A community for students. Sign up today!
Here's the question you clicked on:
 0 viewing

This Question is Closed

Sujay
 2 years ago
Best ResponseYou've already chosen the best response.0When you say y prime, do you mean the derivative?

Jaweria
 2 years ago
Best ResponseYou've already chosen the best response.1Please someone help me I m stuck and its due tomorrow

goformit100
 2 years ago
Best ResponseYou've already chosen the best response.0Yo Yo, diffrentiate on both sides...

Jaweria
 2 years ago
Best ResponseYou've already chosen the best response.1These are kind of new problems to me if you dont mind can you teach me and help me solving them?

Jaweria
 2 years ago
Best ResponseYou've already chosen the best response.1can we go step by step?

mathsmind
 2 years ago
Best ResponseYou've already chosen the best response.1you want to go by steps sure will do

mathsmind
 2 years ago
Best ResponseYou've already chosen the best response.1at the end i will show u how u can work such equation in ur head, without paper and pen

Jaweria
 2 years ago
Best ResponseYou've already chosen the best response.1Thanks to both of you Sujay and Mathsmind :)

Sujay
 2 years ago
Best ResponseYou've already chosen the best response.0Original Equation:\[y=\sin^21(2x3)?\]

Sujay
 2 years ago
Best ResponseYou've already chosen the best response.0I want to make sure my original is correct

mathsmind
 2 years ago
Best ResponseYou've already chosen the best response.1\[y=\sin^{1}(2x^3)\]

mathsmind
 2 years ago
Best ResponseYou've already chosen the best response.1please confirm is this what u r asking for?

Jaweria
 2 years ago
Best ResponseYou've already chosen the best response.1ok let me write down the equation here. Its \[y=\sin^{1} (2x ^{3})\]

Jaweria
 2 years ago
Best ResponseYou've already chosen the best response.1yeah I m here sorry I was just writing that equation down

Jaweria
 2 years ago
Best ResponseYou've already chosen the best response.1yeah you are right Mathmind

mathsmind
 2 years ago
Best ResponseYou've already chosen the best response.1ok there are 2 main ways to solve this problem at ur level

Jaweria
 2 years ago
Best ResponseYou've already chosen the best response.1is there any easy way bcoz I have 4 more to do after this one so I need to understand the whole thing my professor method was too hard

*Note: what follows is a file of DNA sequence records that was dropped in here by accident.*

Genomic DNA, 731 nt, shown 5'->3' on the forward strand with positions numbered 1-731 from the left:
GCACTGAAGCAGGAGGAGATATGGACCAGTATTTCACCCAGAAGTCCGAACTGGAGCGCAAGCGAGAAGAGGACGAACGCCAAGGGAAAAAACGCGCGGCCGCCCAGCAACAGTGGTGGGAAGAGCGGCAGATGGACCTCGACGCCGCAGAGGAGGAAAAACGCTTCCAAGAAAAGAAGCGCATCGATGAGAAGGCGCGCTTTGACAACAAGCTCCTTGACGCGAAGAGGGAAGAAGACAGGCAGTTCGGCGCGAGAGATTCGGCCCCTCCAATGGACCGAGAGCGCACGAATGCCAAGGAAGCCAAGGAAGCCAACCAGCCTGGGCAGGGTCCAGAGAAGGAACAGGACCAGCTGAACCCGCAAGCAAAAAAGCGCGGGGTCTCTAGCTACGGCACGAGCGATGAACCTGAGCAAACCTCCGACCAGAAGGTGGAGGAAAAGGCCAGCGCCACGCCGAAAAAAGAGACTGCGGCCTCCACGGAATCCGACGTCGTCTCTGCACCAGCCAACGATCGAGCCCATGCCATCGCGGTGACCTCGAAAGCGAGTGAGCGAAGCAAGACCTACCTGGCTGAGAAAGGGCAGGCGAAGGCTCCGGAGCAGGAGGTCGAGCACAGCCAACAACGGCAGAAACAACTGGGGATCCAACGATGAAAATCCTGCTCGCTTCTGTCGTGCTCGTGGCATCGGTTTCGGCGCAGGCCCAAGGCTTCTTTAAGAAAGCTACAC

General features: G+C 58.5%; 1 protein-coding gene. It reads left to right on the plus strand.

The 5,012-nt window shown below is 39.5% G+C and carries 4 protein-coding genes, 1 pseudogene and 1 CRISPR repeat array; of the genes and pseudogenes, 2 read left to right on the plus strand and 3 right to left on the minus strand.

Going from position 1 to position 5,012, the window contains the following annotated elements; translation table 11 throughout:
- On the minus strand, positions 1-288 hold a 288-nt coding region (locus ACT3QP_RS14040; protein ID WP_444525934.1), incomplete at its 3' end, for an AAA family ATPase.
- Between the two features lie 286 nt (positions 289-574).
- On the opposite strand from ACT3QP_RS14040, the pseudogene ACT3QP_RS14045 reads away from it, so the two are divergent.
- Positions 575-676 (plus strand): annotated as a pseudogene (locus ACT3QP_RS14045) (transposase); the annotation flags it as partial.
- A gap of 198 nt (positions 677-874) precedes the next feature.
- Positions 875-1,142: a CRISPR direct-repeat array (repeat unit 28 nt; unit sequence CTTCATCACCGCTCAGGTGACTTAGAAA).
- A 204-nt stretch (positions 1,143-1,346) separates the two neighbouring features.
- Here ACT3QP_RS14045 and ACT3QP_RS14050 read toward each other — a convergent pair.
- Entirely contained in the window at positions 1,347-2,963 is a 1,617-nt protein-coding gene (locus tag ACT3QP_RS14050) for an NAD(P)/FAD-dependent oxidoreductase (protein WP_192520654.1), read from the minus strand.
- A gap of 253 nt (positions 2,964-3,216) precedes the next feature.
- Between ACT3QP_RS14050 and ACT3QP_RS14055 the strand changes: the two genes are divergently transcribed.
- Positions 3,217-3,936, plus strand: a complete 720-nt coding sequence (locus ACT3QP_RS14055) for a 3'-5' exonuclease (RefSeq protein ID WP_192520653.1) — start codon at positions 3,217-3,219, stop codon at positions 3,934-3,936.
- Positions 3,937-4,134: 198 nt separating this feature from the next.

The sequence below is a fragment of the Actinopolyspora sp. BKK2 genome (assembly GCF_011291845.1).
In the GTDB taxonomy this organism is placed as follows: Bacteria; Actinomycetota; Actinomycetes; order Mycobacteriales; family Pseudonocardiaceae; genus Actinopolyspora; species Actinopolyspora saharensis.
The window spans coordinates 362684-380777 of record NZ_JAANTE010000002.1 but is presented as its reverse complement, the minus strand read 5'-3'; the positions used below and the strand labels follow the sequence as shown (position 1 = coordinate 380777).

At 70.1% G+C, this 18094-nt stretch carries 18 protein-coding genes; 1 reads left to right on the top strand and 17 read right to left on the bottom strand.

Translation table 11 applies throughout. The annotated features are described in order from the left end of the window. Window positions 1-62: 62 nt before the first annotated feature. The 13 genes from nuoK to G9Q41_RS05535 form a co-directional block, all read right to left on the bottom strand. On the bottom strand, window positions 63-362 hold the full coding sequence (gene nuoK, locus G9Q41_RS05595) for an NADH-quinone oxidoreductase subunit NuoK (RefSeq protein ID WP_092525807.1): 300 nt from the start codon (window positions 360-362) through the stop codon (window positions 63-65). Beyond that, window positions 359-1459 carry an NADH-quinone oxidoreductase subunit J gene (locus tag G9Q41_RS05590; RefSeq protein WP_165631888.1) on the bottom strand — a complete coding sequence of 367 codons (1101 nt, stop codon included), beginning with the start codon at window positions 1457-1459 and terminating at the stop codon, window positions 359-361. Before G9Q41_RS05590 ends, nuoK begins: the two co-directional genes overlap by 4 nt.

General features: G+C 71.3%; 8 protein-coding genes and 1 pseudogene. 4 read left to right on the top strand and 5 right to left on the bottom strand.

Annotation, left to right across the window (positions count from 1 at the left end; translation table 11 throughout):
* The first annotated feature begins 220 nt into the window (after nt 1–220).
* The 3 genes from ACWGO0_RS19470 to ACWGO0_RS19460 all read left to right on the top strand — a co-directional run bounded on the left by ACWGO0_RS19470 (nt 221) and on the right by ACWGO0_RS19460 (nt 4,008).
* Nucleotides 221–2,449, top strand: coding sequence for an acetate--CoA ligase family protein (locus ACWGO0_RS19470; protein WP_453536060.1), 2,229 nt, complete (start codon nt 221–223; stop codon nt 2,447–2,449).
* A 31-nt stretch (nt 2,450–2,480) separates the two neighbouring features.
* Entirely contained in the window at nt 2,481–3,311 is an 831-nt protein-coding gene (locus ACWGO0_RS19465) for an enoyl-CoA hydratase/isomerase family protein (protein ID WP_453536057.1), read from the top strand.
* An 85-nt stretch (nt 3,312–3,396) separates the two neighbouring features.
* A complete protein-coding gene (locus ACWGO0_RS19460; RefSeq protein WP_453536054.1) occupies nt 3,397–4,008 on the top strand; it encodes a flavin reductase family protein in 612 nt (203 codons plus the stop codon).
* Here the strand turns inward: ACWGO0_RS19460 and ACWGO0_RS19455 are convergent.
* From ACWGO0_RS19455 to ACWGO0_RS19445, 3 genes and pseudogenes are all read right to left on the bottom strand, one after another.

mathsmind
 2 years ago
Best ResponseYou've already chosen the best response.1differentiate both sides

Sujay
 2 years ago
Best ResponseYou've already chosen the best response.0Original:\[\sin^{1} (2x^3)\] Use the chain rule: Derivative out the outside times the derivative of the inside. \[\sin(2x^3)[\cos(2x^3)](6x^2) \] and there you have it, now simplify.

mathsmind
 2 years ago
Best ResponseYou've already chosen the best response.1\[cosy \frac{ dy }{ dx }=1\]

mathsmind
 2 years ago
Best ResponseYou've already chosen the best response.1\[\frac{ dy }{ dx }=\frac{ 1 }{ cosy }\]

Sujay
 2 years ago
Best ResponseYou've already chosen the best response.0Apparently my answer is wrong, terribly sorry, I'll see where I went wrong :(.

mathsmind
 2 years ago
Best ResponseYou've already chosen the best response.1\[\sin^2y+\cos^2y=1\]

Sujay
 2 years ago
Best ResponseYou've already chosen the best response.0Oh yes, my sine needs to be raised to a negative 2

mathsmind
 2 years ago
Best ResponseYou've already chosen the best response.1be patient both of u i will solve it in different way and u pick up the easiest method ok, all the best

mathsmind
 2 years ago
Best ResponseYou've already chosen the best response.1\[cosy=\pm \sqrt{1\sin^2y}\]

Jaweria
 2 years ago
Best ResponseYou've already chosen the best response.1thank u so much Mathsmind and its ok Sujay

mathsmind
 2 years ago
Best ResponseYou've already chosen the best response.1\[\frac{ dy }{ dx } = \frac{ 1 }{ \sqrt{1\sin^2y} }\]

mathsmind
 2 years ago
Best ResponseYou've already chosen the best response.1now remember our rearrangement\[\sin(y)=x\] so substitute that in the above equation

mathsmind
 2 years ago
Best ResponseYou've already chosen the best response.1\[\frac{ dy }{ dx } = \frac{ 1 }{ \sqrt{1x^2} }\]

mathsmind
 2 years ago
Best ResponseYou've already chosen the best response.1now this is the general derivative of arcsin or sin inverse ok

mathsmind
 2 years ago
Best ResponseYou've already chosen the best response.1now if you follow the same steps for\[y = \sin^{1}(2x^3)\]

mathsmind
 2 years ago
Best ResponseYou've already chosen the best response.1\[\frac{ dy }{ dx } = \frac{ 6x^2 }{ \sqrt{14x^6} }\]

mathsmind
 2 years ago
Best ResponseYou've already chosen the best response.1and that's is your final answer achieved using the chain rule

mathsmind
 2 years ago
Best ResponseYou've already chosen the best response.1let me prove that for you

Jaweria
 2 years ago
Best ResponseYou've already chosen the best response.1ok plzz if you can do that